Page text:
Hail the Lizard


The green anole lizard might
                    turn this way off
          its perch on the foxtail fern

into the circle of resting cats
                    or this way cutting a clear path
          to the cat’s-claw vines invading

every seam in the fence.
                    At some point you just admit
          you’re what remains of the tick

pinched free from the dog’s flank
                    for constantly bringing to attention
          that the poet meant

perspective not resolve,
                    as in the anole’s choice
          between two dark routes lying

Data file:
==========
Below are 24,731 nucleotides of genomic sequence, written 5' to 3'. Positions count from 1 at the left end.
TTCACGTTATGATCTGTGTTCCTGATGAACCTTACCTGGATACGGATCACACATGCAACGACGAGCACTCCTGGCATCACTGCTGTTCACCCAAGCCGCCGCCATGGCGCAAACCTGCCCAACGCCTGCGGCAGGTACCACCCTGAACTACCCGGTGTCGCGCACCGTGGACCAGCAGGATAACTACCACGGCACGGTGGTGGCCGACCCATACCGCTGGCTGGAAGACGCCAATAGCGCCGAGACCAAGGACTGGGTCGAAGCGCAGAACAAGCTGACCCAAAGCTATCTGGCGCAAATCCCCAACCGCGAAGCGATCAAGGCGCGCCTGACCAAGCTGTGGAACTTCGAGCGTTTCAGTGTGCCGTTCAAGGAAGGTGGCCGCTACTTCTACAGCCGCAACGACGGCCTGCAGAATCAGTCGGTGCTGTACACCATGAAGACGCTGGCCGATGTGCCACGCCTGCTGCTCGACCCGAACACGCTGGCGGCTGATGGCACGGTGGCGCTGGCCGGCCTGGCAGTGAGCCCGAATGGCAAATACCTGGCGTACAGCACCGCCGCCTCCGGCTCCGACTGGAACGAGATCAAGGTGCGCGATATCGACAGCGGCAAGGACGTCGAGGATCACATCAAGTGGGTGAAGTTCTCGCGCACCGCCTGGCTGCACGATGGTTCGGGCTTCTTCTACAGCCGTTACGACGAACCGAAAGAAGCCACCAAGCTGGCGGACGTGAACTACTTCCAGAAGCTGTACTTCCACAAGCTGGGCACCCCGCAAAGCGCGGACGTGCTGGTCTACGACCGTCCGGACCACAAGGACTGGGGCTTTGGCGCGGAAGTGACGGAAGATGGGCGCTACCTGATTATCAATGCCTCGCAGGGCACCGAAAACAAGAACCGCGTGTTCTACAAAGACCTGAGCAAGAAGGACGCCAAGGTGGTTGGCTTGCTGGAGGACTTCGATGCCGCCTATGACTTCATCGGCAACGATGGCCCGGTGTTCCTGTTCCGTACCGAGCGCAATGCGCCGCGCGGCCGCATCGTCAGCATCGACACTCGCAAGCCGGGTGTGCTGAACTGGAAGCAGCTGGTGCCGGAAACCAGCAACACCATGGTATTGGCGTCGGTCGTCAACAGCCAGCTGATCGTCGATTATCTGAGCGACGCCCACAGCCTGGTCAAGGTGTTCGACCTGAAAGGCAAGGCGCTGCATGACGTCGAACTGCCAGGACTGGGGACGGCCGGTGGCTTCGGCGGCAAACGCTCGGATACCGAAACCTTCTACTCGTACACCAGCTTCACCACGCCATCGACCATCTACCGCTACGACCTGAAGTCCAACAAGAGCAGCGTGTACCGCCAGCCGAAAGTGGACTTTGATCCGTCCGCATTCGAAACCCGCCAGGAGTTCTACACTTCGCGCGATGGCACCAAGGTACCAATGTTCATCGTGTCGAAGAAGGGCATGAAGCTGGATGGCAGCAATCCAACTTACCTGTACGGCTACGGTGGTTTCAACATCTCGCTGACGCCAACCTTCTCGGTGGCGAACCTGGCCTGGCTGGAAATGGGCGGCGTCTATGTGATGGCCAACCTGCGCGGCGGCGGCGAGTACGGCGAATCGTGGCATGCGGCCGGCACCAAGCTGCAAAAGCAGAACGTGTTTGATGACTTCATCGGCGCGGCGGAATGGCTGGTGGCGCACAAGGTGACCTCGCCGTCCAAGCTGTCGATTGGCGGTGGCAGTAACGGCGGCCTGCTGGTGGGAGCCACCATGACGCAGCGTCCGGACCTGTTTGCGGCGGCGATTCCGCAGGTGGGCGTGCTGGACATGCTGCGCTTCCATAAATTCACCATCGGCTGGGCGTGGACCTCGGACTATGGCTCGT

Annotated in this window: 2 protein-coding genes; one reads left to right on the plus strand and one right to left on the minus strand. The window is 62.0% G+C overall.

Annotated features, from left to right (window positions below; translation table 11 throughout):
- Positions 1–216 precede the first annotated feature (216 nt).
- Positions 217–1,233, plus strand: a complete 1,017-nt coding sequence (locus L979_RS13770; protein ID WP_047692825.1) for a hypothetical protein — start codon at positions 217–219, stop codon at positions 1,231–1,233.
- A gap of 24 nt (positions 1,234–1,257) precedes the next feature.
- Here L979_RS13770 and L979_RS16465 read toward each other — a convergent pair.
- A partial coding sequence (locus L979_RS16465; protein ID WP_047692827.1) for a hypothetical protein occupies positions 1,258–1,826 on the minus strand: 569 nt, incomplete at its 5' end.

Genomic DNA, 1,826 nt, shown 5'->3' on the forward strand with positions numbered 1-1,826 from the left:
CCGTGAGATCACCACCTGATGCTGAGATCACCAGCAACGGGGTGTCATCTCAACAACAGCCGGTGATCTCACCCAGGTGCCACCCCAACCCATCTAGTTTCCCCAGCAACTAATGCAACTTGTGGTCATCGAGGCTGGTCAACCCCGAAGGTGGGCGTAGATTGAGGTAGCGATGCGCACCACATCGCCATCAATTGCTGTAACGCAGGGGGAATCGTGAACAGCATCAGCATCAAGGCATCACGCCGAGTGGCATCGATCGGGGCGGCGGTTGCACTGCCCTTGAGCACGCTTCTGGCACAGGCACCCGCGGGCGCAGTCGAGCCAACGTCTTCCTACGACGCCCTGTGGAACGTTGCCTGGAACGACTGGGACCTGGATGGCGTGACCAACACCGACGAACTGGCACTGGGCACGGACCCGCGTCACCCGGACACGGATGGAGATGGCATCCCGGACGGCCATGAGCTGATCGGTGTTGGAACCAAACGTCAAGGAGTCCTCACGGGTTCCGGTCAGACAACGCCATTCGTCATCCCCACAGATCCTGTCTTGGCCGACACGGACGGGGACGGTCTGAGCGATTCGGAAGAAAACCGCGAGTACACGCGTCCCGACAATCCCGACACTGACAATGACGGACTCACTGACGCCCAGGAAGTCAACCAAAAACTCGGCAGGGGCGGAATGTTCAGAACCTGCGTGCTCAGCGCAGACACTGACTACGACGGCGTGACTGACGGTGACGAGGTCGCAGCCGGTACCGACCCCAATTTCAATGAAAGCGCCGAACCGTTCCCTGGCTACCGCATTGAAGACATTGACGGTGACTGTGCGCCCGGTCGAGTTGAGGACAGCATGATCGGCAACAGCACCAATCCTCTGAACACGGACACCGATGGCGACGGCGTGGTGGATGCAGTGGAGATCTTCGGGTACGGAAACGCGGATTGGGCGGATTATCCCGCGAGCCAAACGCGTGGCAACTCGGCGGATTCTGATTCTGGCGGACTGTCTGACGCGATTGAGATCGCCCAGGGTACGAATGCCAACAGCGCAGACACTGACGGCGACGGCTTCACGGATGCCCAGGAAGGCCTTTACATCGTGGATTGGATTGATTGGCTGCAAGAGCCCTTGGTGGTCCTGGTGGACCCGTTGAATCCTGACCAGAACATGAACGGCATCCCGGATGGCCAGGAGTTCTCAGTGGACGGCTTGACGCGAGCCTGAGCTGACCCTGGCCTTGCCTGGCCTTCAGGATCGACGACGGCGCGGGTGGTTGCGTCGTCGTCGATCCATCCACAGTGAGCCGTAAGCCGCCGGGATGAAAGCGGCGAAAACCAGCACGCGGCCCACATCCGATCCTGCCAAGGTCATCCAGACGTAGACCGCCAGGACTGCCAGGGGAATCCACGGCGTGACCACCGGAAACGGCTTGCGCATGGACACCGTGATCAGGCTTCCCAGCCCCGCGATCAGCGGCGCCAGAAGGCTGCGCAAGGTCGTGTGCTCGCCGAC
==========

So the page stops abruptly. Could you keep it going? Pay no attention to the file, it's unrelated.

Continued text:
equally in barb-cloaking leaves.
                    The poetry of the anole is not
          pedagogy. You are the sum total

of the anole leaping through
                    the lion’s den of only half-sleepers
          who chase it up the fig tree.

You are the flash of the anole
                    toward the millipede, lost traveller
          on the concrete slab, and you are

the rival locked in the anole’s jaw,
                    your triumph warming under
          a full sun. You are the dewlap’s red

sun of warning, pulsing
                    from the trees. To fall down
          the face of the world, so effortlessly,

to venture out onto the thinnest
                    tongue of leaf, to be the hunger
          that hides in plain sight, false

chameleon, to be the anole
                    out of the cats’ reach and the one
          whipping in the blue jay’s beak.